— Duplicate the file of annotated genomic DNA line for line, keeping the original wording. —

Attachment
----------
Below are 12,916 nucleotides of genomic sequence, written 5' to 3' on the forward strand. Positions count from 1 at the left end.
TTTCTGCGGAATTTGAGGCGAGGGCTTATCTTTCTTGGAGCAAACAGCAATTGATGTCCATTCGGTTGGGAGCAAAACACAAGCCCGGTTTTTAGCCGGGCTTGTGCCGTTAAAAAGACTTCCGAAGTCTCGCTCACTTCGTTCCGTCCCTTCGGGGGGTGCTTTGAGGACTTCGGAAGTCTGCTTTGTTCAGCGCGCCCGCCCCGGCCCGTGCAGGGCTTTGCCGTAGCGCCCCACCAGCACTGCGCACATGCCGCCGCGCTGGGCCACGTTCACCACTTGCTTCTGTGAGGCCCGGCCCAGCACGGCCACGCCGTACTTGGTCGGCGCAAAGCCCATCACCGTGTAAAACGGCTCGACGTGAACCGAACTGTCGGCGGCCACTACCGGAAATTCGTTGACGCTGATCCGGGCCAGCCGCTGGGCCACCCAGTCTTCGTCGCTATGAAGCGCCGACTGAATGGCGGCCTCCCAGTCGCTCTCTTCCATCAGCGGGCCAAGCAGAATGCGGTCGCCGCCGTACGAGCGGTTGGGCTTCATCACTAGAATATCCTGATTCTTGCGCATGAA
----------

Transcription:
Below are 12,916 nucleotides of genomic sequence, written 5' to 3' on the forward strand. Positions count from 1 at the left end.
TTTCTGCGGAATTTGAGGCGAGGGCTTATCTTTCTTGGAGCAAACAGCAATTGATGTCCATTCGGTTGGGAGCAAAACACAAGCCCGGTTTTTAGCCGGGCTTGTGCCGTTAAAAAGACTTCCGAAGTCTCGCTCACTTCGTTCCGTCCCTTCGGGGGGTGCTTTGAGGACTTCGGAAGTCTGCTTTGTTCAGCGCGCCCGCCCCGGCCCGTGCAGGGCTTTGCCGTAGCGCCCCACCAGCACTGCGCACATGCCGCCGCGCTGGGCCACGTTCACCACTTGCTTCTGTGAGGCCCGGCCCAGCACGGCCACGCCGTACTTGGTCGGCGCAAAGCCCATCACCGTGTAAAACGGCTCGACGTGAACCGAACTGTCGGCGGCCACTACCGGAAATTCGTTGACGCTGATCCGGGCCAGCCGCTGGGCCACCCAGTCTTCGTCGCTATGAAGCGCCGACTGAATGGCGGCCTCCCAGTCGCTCTCTTCCATCAGCGGGCCAAGCAGAATGCGGTCGCCGCCGTACGAGCGGTTGGGCTTCATCACTAGAATATCCTGATTCTTGCGCATGAA